International collaboration in fighting cyber-crime is a challenge, says India’s cyber-security chief

Hemani Sheth Mumbai | Updated on August 19, 2020

‘We have to change our approaches to target different types of audience for cyber-security,’ Matsubara of NTT

International collaboration in building a system to fight cyber-crime is one of the biggest challenges, according to India’s National Cyber Security Coordinator Lt Gen (Dr) Rajesh Pant.

Pant was speaking at cyber-security firm Kaspersky’s online Asia-Pacific policy forum. The cyber-security chief was joined by Eugene Kaspersky, CEO of Kaspersky; David Koh, Singapore’s cyber-security commissioner and CEO of Singapore’s Cyber Security Agency, and Mihoko Matsubara, chief cyber-security strategy of Japan’s NTT Corp.

Pant stated that there was a need to move past the “deglobalisation” that is happening due to the Covid-19 pandemic.

“There is a sense of deglobalisation that is taking place. And this is likely to impact the fractured cyber-space for some time to come. But then we have to fall back. I am sure that major countries and major regional forums, the moment they realise that in cyber-space there are no borders, we have to align our services. We will go back to the new normal,” Pant said.

“We definitely need international collaboration. That is also one of the biggest challenges,” he said.

Pant’s call for international collaboration was supported by Koh who said, “There is a very strong need for us to develop a rules-based international order for cyber-space, just like we have in the physical domains for land, sea and air, and also in world trade,” he said.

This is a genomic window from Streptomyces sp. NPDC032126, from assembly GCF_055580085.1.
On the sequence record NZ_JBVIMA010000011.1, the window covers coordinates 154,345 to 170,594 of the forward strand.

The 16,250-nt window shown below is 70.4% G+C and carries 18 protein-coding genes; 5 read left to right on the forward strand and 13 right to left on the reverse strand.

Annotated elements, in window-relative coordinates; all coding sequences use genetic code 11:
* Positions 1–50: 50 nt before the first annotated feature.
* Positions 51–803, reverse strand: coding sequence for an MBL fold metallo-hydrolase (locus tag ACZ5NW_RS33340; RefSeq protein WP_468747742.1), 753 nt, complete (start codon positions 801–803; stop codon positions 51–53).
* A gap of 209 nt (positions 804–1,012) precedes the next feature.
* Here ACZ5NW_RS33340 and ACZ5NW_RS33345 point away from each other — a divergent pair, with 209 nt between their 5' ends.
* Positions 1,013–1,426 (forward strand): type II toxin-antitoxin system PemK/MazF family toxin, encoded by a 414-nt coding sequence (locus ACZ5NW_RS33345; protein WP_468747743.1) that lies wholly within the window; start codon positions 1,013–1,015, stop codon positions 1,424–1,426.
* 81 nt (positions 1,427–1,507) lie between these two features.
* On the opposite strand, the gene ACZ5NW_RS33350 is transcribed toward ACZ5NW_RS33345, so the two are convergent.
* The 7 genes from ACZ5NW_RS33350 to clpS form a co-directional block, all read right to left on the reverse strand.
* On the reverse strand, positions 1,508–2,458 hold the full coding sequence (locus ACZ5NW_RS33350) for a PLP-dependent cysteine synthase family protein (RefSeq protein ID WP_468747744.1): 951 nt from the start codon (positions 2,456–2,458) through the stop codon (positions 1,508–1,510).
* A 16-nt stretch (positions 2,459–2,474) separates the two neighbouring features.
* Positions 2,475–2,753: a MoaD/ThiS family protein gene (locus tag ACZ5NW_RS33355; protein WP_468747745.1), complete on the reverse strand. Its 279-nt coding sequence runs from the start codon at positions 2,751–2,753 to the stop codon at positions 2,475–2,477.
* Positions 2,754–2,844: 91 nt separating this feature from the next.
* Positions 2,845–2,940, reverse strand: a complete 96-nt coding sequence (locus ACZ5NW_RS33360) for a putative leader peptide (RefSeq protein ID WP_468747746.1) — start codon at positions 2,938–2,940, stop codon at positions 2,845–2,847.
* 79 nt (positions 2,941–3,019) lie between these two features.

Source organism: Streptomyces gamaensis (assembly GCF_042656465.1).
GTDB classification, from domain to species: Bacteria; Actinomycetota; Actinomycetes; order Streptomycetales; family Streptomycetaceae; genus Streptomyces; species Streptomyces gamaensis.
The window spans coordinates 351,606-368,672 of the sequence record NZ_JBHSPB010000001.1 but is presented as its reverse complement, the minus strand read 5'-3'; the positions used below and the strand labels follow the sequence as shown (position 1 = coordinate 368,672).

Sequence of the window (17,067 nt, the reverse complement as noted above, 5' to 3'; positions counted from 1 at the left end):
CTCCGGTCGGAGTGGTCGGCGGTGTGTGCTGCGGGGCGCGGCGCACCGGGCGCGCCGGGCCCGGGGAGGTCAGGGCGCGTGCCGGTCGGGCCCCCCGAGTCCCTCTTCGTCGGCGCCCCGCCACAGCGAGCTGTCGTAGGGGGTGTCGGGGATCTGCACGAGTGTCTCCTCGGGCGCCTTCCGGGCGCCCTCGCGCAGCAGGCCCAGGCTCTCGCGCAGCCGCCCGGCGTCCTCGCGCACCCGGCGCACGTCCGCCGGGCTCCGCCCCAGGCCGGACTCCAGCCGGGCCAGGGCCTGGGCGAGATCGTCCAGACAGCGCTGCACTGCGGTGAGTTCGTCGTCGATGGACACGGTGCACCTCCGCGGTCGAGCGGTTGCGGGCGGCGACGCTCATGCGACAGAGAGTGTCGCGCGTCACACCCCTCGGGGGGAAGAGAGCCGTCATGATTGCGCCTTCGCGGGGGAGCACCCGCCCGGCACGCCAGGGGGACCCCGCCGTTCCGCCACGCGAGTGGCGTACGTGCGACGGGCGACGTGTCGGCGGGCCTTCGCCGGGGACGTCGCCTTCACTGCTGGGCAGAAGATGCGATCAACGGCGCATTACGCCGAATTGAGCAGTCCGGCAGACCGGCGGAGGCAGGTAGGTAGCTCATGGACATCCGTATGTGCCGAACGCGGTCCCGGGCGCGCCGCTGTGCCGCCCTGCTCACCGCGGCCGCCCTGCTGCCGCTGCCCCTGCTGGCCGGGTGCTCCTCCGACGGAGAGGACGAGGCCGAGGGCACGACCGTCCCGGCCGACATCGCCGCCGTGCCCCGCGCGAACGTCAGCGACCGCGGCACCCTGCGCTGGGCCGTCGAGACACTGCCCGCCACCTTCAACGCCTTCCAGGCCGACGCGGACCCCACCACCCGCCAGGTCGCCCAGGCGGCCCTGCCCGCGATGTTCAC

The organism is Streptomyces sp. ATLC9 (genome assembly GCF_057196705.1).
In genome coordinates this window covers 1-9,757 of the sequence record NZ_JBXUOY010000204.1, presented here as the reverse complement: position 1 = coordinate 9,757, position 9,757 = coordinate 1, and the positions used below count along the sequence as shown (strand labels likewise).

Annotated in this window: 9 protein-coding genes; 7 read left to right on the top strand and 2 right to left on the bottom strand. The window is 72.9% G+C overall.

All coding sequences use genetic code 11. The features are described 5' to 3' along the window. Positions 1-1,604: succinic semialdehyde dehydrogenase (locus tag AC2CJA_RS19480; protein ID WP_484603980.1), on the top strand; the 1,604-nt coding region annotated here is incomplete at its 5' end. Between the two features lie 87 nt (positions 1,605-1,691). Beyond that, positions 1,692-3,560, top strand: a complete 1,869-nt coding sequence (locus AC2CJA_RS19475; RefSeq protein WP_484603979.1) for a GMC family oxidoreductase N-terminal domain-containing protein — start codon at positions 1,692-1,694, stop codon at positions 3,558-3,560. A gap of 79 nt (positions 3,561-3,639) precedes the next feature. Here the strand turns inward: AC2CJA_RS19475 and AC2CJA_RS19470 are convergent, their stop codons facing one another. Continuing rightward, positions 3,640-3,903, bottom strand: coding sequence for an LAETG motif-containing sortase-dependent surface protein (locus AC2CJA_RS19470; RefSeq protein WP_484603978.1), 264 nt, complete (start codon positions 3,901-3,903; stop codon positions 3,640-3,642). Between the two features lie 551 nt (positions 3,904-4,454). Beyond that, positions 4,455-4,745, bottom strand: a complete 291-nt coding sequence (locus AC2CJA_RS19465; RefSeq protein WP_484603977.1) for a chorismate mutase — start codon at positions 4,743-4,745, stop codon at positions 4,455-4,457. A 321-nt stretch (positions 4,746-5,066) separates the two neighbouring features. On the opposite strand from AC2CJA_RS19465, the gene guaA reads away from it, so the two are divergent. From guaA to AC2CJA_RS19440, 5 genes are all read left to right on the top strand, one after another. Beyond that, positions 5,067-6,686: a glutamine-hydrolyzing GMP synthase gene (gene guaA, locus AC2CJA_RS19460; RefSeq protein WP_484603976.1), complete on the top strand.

Revamping the cyber-security space

The panellists further emphasised the need for a more inclusive and redefined cyber-security architecture to meet the current needs of the cyber-security space where the human factor is just as important as the technology.

People need to be educated and made aware of cyber-hygiene while organisations need to be made more cyber-resilient, according to the experts.

“The entire system has become distributed. So, a new type of cyber-security architecture is now required for us. Now, you said that we have a choice between technology or user behaviour. I would like to say both. In fact, that classic case of people processing technology still holds good in the field of cyber-security. People are also very important,” said Pant.

“As far as the general concept (is concerned), we have now had to adapt; things are no longer inside a nice perimeter; we have to now deal with unknown identities. But the bigger issue is that besides balancing usability, security and cost, we have to deal with the human dimension. This is a huge challenge and not just in rural areas. Singapore is a totally cosmopolitan city, but still, you have huge challenges with respect to the human dimension,” said Koh.

“We need cooperation in multiple dimensions within the country..., the government has to work with industry, with the people sector with academia,” he said.

“We have to change our approaches to target different types of audience for cyber-security,” said Matsubara.

As for the companies enabling cyber-security, the main focus should be on “how to develop and how to provide there through cyber-security for the critical infrastructure, for the facilities, for the healthcare,” said Kaspersky.

Published on August 19, 2020

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